Stay Motivated as You Work Toward Retirement

Keep your eye on the prize -- financial independence

   
Stay Motivated as You Work Toward Retirement

In my post related to my 2014 goals and objectives, I shared with readers my roadmap to financial independence by 2018. Currently, the goal is to have more than two-thirds of expenses to be covered by dividends. I believe that a 100% coverage of expenses by dividends by 2018 is very doable, as long as existing companies I own manage to raise dividends by 6%-7% per year on average and I manage to reinvest distributions at 3%-4%. As I had mentioned earlier, most of my contributions are now going into tax-deferred accounts, in order to create a tax-free buffer for the excess dividend income I will be generating.

The road to financial independence is very exciting and liberating. I find it really liberating to check every quarter how much of my expenses is being covered by my dividend income. Ever since I converted to Dividend Growth Investing in late 2007 and early 2008, my dividend income has been increasing exponentially. This is a result of my plan to retire early.

So for the past seven or so years, I have been focusing on several levers within my control, in order to achieve financial independence. The levers include saving a lot, finding ways to earn extra money, investing my hard-earned money in the best values at the moment, and focusing my attention on researching companies and continuously increasing my knowledge about investing matters. The most difficult part of the journey, however, is the job situation, which has resulted in increased levels of stress for the past several years. The pay has been decent, but the increase in level of responsibilities has exceeded the level of income growth by a large factor. It is very difficult to keep producing and keeping up to those high expectations and stress, when you are also so close to the finish line. The problem is that the finish line is about five years down the road. I find it difficult to endure the daily grind that leads to the dividend crossover point. I do not believe that it is healthy to sit in a cubicle for 60 hours on a slow week while getting stressed out over impossible deadlines.

This means I still need to keep motivated enough, and work harder, before getting to the promised land. I find it tough to keep up with the daily grind, which is why I try to motivate myself to perform, because the daily grind is a major source of capital for my financial independence.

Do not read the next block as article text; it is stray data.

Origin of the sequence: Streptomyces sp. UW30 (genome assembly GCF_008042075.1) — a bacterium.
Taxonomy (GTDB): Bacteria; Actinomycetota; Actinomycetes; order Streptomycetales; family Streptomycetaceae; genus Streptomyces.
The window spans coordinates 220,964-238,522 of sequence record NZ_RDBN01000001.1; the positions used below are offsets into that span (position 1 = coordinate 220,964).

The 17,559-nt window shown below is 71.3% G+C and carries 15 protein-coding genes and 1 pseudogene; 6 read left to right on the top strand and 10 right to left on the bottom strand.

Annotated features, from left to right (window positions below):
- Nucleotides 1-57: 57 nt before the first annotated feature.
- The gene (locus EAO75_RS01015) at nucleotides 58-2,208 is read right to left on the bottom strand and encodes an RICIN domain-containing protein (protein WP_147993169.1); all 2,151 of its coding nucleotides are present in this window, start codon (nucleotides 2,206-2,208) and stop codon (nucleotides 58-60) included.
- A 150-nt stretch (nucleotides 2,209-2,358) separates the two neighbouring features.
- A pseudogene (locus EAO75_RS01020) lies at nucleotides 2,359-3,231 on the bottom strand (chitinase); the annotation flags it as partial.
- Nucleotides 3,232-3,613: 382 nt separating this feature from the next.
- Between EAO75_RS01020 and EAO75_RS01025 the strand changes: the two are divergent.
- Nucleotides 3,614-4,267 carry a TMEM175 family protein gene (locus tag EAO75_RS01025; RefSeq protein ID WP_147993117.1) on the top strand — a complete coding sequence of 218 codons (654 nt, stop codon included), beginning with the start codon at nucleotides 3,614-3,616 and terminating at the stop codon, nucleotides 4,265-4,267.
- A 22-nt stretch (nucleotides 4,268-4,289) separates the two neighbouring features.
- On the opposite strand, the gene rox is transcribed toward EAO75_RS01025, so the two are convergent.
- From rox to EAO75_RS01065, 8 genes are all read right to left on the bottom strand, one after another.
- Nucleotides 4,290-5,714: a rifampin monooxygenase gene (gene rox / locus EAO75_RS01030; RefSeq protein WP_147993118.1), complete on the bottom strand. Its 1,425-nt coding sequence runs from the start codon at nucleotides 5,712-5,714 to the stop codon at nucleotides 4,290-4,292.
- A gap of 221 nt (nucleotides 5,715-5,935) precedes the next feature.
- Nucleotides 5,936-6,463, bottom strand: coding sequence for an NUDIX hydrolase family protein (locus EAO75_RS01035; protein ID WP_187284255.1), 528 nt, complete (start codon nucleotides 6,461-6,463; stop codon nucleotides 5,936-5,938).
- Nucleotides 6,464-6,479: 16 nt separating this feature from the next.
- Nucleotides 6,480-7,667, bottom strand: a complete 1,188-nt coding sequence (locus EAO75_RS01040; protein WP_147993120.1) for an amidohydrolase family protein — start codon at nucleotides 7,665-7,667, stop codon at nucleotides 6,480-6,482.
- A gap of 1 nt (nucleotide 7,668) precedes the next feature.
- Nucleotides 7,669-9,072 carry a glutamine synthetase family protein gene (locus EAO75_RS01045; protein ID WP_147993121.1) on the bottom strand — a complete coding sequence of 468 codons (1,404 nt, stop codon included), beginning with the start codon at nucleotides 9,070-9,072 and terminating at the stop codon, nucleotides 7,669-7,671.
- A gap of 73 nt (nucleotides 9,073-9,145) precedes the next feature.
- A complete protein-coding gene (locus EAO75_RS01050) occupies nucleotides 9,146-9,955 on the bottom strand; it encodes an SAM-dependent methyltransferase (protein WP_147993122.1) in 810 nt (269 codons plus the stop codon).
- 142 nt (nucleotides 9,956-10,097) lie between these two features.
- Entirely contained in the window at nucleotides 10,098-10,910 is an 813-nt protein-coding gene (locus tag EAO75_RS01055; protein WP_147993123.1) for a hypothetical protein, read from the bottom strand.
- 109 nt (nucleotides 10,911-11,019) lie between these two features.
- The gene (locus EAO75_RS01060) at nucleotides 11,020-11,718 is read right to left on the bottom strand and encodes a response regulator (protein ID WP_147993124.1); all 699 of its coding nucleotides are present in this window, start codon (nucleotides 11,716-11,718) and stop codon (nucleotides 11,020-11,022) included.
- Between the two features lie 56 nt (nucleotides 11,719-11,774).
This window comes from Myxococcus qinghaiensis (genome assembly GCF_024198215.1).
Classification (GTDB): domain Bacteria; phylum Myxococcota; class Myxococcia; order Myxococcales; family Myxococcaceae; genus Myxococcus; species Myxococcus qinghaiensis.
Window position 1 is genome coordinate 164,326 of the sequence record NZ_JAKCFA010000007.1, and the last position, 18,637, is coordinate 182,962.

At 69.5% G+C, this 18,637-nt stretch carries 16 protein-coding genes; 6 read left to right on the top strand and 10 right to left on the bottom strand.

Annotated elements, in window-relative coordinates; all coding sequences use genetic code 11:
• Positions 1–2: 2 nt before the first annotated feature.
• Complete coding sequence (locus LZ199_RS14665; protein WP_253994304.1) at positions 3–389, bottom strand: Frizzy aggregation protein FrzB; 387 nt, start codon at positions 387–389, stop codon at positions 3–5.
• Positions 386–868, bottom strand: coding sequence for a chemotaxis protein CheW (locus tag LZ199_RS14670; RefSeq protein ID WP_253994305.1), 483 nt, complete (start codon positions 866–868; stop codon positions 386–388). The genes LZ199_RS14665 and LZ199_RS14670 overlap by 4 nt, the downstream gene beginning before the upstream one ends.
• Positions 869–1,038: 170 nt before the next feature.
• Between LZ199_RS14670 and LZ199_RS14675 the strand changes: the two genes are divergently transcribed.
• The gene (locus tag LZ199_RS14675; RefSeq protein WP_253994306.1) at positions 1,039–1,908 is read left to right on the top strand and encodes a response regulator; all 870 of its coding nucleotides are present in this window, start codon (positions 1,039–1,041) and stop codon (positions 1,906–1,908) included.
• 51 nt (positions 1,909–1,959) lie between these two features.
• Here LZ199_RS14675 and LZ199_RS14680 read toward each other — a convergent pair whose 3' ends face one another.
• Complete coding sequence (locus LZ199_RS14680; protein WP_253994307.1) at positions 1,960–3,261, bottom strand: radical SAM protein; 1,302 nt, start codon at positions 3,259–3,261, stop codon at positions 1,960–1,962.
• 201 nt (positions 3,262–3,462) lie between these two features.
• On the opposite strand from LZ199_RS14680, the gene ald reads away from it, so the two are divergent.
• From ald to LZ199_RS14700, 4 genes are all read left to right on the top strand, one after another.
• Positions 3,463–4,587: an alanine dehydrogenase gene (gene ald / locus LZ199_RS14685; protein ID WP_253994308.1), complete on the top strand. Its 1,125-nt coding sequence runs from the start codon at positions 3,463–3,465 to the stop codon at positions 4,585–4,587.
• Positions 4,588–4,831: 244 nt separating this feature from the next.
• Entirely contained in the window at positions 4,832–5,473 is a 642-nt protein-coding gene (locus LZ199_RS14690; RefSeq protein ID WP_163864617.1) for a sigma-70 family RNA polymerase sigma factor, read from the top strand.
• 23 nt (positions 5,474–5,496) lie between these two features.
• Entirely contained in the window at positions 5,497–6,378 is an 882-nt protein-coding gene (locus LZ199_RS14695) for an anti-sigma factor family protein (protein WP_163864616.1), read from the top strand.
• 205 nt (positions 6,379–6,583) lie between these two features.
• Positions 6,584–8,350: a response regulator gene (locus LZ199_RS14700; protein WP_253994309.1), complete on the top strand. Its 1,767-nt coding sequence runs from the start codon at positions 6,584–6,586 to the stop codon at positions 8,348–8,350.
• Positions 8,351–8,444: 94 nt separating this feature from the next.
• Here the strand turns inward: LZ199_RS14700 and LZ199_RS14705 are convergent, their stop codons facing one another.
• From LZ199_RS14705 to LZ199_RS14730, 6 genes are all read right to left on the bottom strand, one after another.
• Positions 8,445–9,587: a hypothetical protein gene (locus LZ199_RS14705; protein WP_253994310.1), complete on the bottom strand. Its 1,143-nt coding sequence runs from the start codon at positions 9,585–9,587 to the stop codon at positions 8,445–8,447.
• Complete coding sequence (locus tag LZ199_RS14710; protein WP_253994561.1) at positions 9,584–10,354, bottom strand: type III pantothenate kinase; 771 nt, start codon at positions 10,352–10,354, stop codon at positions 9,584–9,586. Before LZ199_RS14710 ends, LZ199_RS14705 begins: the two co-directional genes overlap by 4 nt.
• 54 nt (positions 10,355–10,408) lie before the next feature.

I motivate myself by consistently trying to save a large portion every month, in order to put it to work, and have the asset base to generate more dividends.

I motivate myself by searching for quality companies at bargain prices, and researching their business models in order to determine whether they can be sustainable engines of dividend growth for the foreseeable future.

I motivate myself by charting my dividend income over time, and visualizing the point in time when expenses will be more than covered by dividends by a nice factor of 1.3 to 1.5.

The types of dividend growth stocks that will pay for my retirement, provide me with consistent raises include:

  • Philip Morris (PM) makes cigarettes and other tobacco products. The company has managed to increase dividends for 6 years in a row and currently sells for 17.10 times forward earnings and yields 4.30%. Check my analysis of PMI.
  • PepsiCo (PEP) is a global food and beverage company. This dividend champion has managed to increase dividends for 42 years in a row, and over the past decade has managed to boost them by 13.70%/year. Currently PEP stock is trading at 19.40 times forward earning and yields 3%. Check my analysis of PepsiCo.
  • Exxon Mobil (XOM) explores and produces for crude oil and natural gas. This dividend champion has managed to increase dividends for 32 years in a row and has managed to boost them by 9.60% a year over the past decade. Currently XOM stock is trading at 13 times forward earning and yields 2.70%. Check my analysis of Exxon Mobil.
  • Johnson & Johnson (JNJ) researches, develops and sells various products in the healthcare field worldwide. This dividend champion has managed to increase dividends for 52 years in a row, and over the past decade has managed to boost them by 10.80% a year. Currently JNJ stock is trading at 17.30 times forward earning and yields 2.80%. Check my analysis of Johnson & Johnson.
  • General Mills (GIS) makes branded consumer foods in the United States and internationally. This dividend achiever has managed to increase dividends for 11 years in a row, and over the past decade has managed to boost them by 9.90% a year. Currently GIS stock is trading at 19.10 times forward earning and yields 3%. Check my analysis of General Mills.

Reaching your goals takes time, which is the one commodity we can never buy back. On the bright side, of course, once you reach the point of your goals, you will only have to deal with the rest of life’s challenges.

So how do you stay motivated on your road to financial independence?

Long PM, PEP, XOM, JNJ, GIS

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Article printed from InvestorPlace Media, http://investorplace.com/2014/06/stay-motivated-for-retirement/.

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